4 Stars Out Of 5
Understanding the Father's Heart
February 1, 2015
Age: Over 65
Come high or low, rise or fall, our Heavenly Father loves us. We may well misunderstand the love of the Father, however, and the family member that demonstrates this misunderstanding most overtly may not be the one who misunderstands it most profoundly.
In the Holy Bible, we find an example, given by our Lord, of a two family members that did not appear to understand a particular fathers love.
The pamphlet, The Parable of the Prodigal Son: Jesus Story of the Lost Son, by Rose Publishing, looks at the various aspects of this story told by Jesus in the New Testament, reminding us of the unconditional love of the father; the unappreciative response, initially, of his younger son, followed by his eventual sincere repentance; and the complete misunderstanding, on the part of a legalistic and self-righteous older brother, of what a fathers heart is all about.
In our own times, this booklet encourages the parents of prodigal children to trust the Lord to work in their childrens lives, and to do His own unique work in His own unique time in the lives of them all. It also encourages all of us to recognize that His love is vast, unmerited and free, and reaches out to all His children, including those who, for a time, go astray.
Personally, I find this a helpful booklet. I am glad that the writer gives the Jewish context in which Jesus speaks, and, as well, notes the other parables adjacent to this one in the Biblical text that emphasize a similar message. I am happy, likewise, that the Holy Bible is allowed to speak for itself, in that small, but entire passages are cited. In dire situations, we often ask What can I do? or, What should I not do? Two very practical sections of the pamphlet are Invitation to Trust, and Avoid Giving In To Anger. The booklet also includes helpful psalms, and various prayers, including a prayer for prodigals. Some comparisons are, helpfully, charted.
The booklet demonstrates a very sympathetic grasp of the dilemma of parents who have a wandering loved one, and who do not know how to deal with the angst as they await his or her return.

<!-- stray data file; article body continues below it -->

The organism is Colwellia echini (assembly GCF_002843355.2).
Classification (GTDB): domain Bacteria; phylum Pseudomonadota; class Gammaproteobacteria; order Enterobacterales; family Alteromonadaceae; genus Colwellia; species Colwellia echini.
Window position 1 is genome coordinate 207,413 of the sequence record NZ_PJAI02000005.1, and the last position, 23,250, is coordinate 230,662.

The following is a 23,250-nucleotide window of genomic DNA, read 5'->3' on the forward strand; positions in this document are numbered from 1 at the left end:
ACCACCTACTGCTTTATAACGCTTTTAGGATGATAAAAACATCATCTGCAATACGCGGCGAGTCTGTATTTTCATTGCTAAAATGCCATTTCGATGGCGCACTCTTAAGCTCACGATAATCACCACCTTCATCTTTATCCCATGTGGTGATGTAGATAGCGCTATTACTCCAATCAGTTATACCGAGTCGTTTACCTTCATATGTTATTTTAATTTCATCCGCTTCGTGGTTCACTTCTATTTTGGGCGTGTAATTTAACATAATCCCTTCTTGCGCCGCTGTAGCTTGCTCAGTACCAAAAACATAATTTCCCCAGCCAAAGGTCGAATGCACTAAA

This story may not appear connected to the booklet, above, but, I happen to know a family in which the youngest brother took a brief foray into the world of unbelief. It was, by no means, as flagrant a journey as that of the Biblical prodigal son; the young man was, nonetheless, for a time, out-of-fellowship with Christian norms. What I observed on the part of his older siblings in his absence, was a manifest yearning for his return, and great joy when it finally happened. They had not feared that his return would diminish any of their own familial joys, because their parents loved them all as much as they loved the absent younger brother; and they realized that that same love was strong enough to weather some vicissitudes, including the possibility that the son might have to learn, perhaps, through hard experience.
The mother, in one statement, later, wrote, Thank you to all my beautiful kids who are always a blessing, never a disappointment and my greatest joy. I am so proud of all of you.
Surely, that is the heart of a true parent, whose initial response to the newborn infant was not based on merit, but on love, and, if that is so in the earthly realm, how much more in the Heavenly.
And the end of the story can be truly surprising only today, I read the obituary of a missionary who had spent a lifetime serving the Lord in a foreign field, an answer to his godly mothers prayers: in his teens, though, her faith must have been sorely tested, as, prior to his conversion, he stood before the juvenile courts.
The topic is both timely, and needed, and will undoubtedly find appreciation from many readers. Rose Publishing has provided me with an advanced reader copy.